sCAVA - Sleep Assessment Using the CAVA Device (sCAVA)
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|ClinicalTrials.gov Identifier: NCT04583826|
Recruitment Status : Recruiting
First Posted : October 12, 2020
Last Update Posted : October 12, 2020
|Condition or disease||Intervention/treatment||Phase|
|Sleep||Device: CAVA||Not Applicable|
The Centres for Disease Control and Prevention (CDC) in the US has declared insufficient sleep a 'public health problem' . Over 35% of adults in the United Kingdom (UK) sleep less than 7 hours and 16% sleep less than 6 hours per night and the proportion of people getting less than the recommended hours of sleep is rising (Liu et al., 2014). This is alarming as insufficient sleep can lead to increased mortality, accidents, and mistakes at work and is also linked with many chronic conditions-such as obesity, type 2 diabetes, heart disease, depression and neurodegeneration -that threaten the wellbeing of an increasing number of people across the globe. On an annual basis, the UK loses an estimated 207,000 working days due to insufficient sleep (mainly related to absenteeism) and the estimated economic cost of insufficient sleep in the UK is over 50 billion dollars, that is 1.86 % of the national Gross Domestic Product (GDP) .
Early detection of sleep problems is imperative for prevention of this process, however it is hindered by current technology, where the gold standard is represented by a laborious and expensive method called polysomnography (PSG). Therefore, the need for innovative technologies allowing the reliable monitoring of sleep behaviour in the home-environment using non-invasive, user friendly and broadly accessible methods is immense. This study aims to assess the suitability of the CAVA device (Continuous Ambulatory Vestibular Assessment) that was originally developed by Norfolk and Norwich University Hospitals (NNUH) clinicians and University of East Anglia (UEA scientists to monitor dizziness, for the purpose of diagnosing sleep conditions. The CAVA device is designed to record head and eye-movements continuously over several weeks. Such signals are known to be useful for sleep state diagnosis, and the preliminary analyses show that the data collected by the CAVA device clearly delineate sleep and wake episodes so it is therefore plausible that the CAVA device can be used for home-based sleep monitoring. The investigators term this new application sCAVA. The objective of the proposed study is to re-purpose the CAVA device as a reliable and broadly accessible sleep monitoring tool by developing, testing and validating algorithms to interpret sCAVA data for sleep monitoring purposes.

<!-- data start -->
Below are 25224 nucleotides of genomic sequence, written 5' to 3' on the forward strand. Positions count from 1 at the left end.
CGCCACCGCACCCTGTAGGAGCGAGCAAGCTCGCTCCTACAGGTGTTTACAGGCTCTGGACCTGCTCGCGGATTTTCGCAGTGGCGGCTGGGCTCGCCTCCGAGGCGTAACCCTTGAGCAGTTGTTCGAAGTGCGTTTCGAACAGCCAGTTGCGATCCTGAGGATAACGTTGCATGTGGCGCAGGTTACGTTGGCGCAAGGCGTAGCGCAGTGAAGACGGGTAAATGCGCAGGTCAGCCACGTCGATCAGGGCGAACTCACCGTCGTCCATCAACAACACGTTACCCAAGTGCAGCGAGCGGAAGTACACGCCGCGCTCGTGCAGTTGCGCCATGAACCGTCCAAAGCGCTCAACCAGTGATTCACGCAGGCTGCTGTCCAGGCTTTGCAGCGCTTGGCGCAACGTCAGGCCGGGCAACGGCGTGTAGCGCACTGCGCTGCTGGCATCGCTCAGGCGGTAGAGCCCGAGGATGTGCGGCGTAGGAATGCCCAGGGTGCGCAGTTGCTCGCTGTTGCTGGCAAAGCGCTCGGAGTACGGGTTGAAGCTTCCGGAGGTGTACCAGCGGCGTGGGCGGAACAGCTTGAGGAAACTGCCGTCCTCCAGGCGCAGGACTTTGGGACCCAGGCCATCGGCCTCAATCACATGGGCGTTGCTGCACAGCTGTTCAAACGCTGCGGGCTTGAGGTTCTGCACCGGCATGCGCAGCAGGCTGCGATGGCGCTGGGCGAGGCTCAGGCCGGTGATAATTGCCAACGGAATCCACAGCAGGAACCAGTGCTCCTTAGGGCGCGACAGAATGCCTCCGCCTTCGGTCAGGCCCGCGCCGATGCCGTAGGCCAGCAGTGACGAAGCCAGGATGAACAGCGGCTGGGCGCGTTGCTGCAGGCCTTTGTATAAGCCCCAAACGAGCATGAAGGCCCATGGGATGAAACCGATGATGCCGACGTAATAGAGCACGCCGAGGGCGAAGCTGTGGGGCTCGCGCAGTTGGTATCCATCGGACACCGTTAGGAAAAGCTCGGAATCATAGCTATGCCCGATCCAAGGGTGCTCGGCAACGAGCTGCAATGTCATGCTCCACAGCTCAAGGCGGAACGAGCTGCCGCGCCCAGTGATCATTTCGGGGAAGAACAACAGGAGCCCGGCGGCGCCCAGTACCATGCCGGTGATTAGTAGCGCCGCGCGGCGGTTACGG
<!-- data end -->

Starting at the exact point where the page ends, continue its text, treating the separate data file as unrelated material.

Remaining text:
|Study Type :||Interventional (Clinical Trial)|
|Estimated Enrollment :||40 participants|
|Intervention Model:||Single Group Assignment|
|Masking:||None (Open Label)|
|Official Title:||sCAVA - Sleep Assessment Using the CAVA Device|
|Actual Study Start Date :||April 2, 2020|
|Estimated Primary Completion Date :||April 1, 2021|
|Estimated Study Completion Date :||May 31, 2021|
20 participants will wear the CAVA device, and a consumer-grade sleep monitoring device, and undergo polysomnography, for one night. 40 participants will wear the CAVA device and undergo polysomnography for two nights
CAVA is a medical device containing 5 face-mounted ECG electrodes which are used to record the movement of the eyes.
- Sensitivity and specificity of the results [ Time Frame: Study duration, approximately 6 months ]The sensitivity and specificity of the results obtained by a bespoke computer algorithm for detecting stages of sleep, as captured by the CAVA device.
- Sensitivity and specificity of the results [ Time Frame: Study duration, approximately 6 months ]The sensitivity and specificity of the results obtained by a commercially available device for detecting stages of sleep will be compared to the results obtained by CAVA.
To learn more about this study, you or your doctor may contact the study research staff using the contact information provided by the sponsor.
Please refer to this study by its ClinicalTrials.gov identifier (NCT number): NCT04583826
|Contact: John Phillips||+44 1603 email@example.com|
|Contact: Jacob Newman||+44 1603 firstname.lastname@example.org|
|Norfolk and Norwich University Hospitals NHS Foundation Trust||Recruiting|
|Norwich, Norfolk, United Kingdom, NR47UY|
|Contact: Julie Dawson 01603 647882 ext 7882 email@example.com|
|Contact: Ania Spurden 01603 289894 ext 5894 firstname.lastname@example.org|
|Principal Investigator: John S Phillips|
|Sub-Investigator: Alpar Lazar|
|Principal Investigator:||John Phillips||Norfolk and Norwich University Hospitals NHS Foundation Trust|